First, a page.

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Horace Greeley, The American Conflict: A History of the Great Rebellion in the United States of America, 1860-65: its Causes, Incidents, and Results: Intended to exhibit especially its moral and political phases with the drift and progress of American opinion respecting human slavery from 1776 to the close of the War for the Union. Volume II. 31 7 Browse Search
Alfred Roman, The military operations of General Beauregard in the war between the states, 1861 to 1865 17 1 Browse Search
Philip Henry Sheridan, Personal Memoirs of P. H. Sheridan, General, United States Army . 14 0 Browse Search
Edward Porter Alexander, Military memoirs of a Confederate: a critical narrative 13 1 Browse Search
Adam Badeau, Military history of Ulysses S. Grant from April 1861 to April 1865. Volume 3 12 0 Browse Search
The Photographic History of The Civil War: in ten volumes, Thousands of Scenes Photographed 1861-65, with Text by many Special Authorities, Volume 8: Soldier Life and Secret Service. (ed. Francis Trevelyan Miller) 12 2 Browse Search
Southern Historical Society Papers, Volume 28. (ed. Reverend J. William Jones) 12 2 Browse Search
Adam Badeau, Military history of Ulysses S. Grant from April 1861 to April 1865. Volume 2 12 0 Browse Search
Southern Historical Society Papers, Volume 26. (ed. Reverend J. William Jones) 11 1 Browse Search
Oliver Otis Howard, Autobiography of Oliver Otis Howard, major general , United States army : volume 1 11 1 Browse Search
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Browsing named entities in Southern Historical Society Papers, Volume 4. (ed. Reverend J. William Jones). You can also browse the collection for Corse or search for Corse in all documents.

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Southern Historical Society Papers, Volume 4. (ed. Reverend J. William Jones), Causes of the defeat of Gen. Lee's Army at the battle of Gettysburg-opinions of leading Confederate soldiers. (search)
by threatening his communications with the east, as suggested by----; but he felt strong enough to carry the enemy's lines, and I believe success would have crowned his plan had it been faithfully carried out. As previously stated, I obtained access to the Archives of the War Department, U. S. A., and have taken copies of the original returns of our army. On the 31st May our effective strength as 68,352; but one brigade, Pettigrew's, joined the army after this, and to offset Pettigirew, Corse's brigade, of Pickett's division, with one regiment of North Carolina troops (of Pettigrew's brigade), remained at Hanover Junction. Pickett had but three of his brigades at Gettysburg. I am sure that the causes already mentioned reduced General Lee's effective strength at Gettysburg, including Stuart's cavalry, to sixty-two thousand (62,000) men. Perhaps I had better go more into detail. The return alluded to is the nearest to the invasion-indeed made but a few days before the army ad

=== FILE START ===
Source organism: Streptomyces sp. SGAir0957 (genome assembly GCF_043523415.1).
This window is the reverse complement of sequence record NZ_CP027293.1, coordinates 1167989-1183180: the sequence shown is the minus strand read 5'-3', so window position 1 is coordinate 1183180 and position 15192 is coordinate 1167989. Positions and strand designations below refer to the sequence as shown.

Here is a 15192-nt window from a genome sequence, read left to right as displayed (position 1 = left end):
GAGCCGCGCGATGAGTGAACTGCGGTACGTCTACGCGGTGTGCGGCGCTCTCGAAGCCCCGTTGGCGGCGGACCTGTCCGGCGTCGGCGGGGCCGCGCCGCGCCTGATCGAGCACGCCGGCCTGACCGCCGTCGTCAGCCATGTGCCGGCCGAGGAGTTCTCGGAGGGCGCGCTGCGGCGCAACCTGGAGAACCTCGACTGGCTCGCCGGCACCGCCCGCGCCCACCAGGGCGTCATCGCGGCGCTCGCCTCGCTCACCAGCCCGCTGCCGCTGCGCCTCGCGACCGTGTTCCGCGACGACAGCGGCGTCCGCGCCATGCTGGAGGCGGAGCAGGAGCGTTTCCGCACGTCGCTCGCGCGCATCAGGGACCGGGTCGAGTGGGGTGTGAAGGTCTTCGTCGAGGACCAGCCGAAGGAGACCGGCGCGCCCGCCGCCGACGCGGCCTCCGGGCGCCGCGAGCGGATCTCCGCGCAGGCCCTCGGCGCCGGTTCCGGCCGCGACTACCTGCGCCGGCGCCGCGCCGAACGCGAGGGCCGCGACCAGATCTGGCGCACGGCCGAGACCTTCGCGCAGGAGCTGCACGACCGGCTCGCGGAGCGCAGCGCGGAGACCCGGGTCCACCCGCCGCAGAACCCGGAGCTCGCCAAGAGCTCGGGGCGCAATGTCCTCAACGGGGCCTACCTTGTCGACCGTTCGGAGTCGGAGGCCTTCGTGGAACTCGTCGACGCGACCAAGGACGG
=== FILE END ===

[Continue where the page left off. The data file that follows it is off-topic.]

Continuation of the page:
Southern Historical Society Papers, Volume 4. (ed. Reverend J. William Jones), Report of General H. L. Benning. (search)
nterest happened to the brigade until the division had crossed the Shenandoah. It crossed that river at Berry's Ford by wading, and found the water deep and swift. At dawn the next day, the division took the road from Front Royal to Linden by Manassas Gap. It found the Gap occupied by the enemy's cavalry and artillery, with pickets some distance in their front, and some regiments of cavalry between these and the Gap. My brigade was stretched across the road (relieving a portion of General Corse's brigade), on a ridge parallel with the Gap, and such dispositions were made by General Law on my flanks with the other brigades, that the enemy's pickets soon fell back a mile or more, and his reserve regiments quite to the Gap. Towards night General Law informed me that he would soon move the other three brigades of the division over to the Chester Gap road and stay there during the night, and at the same time ordered me to remain with my brigade and the Fourth Alabama regiment u
Southern Historical Society Papers, Volume 4. (ed. Reverend J. William Jones), Leading Confederates on the battle of Gettysburg. (search)
ace, reaching the vicinity of Gettysburg late on the afternoon of the 3rd; but I have not made any allowance for that brigade. As stated by Colonel Taylor, our infantry, as shown by the official returns of the 31st of May previous, then numbered 54,356, the artillery 4,460, and the cavalry 9,536, making our whole force then 68,352. He says Pettigrew's brigade joined the army after that date; but to offset the increase by reason of that accession, one of his regiments and the whole of Corse's brigade of Pickett's division remained in Virginia, at Hanover Junction. My division was included in the force of infantry shown by the returns of May 31st. It left the vicinity of Fredericksburg on the 4th of June, and at Culpeper Courthouse on the 10th, when its strength was somewhat less than when my return of May 31st was made, by reason of the exhaustion, foot soreness, and stragling common to all armies; another return was made, which is now before me, and shows: Officers.Men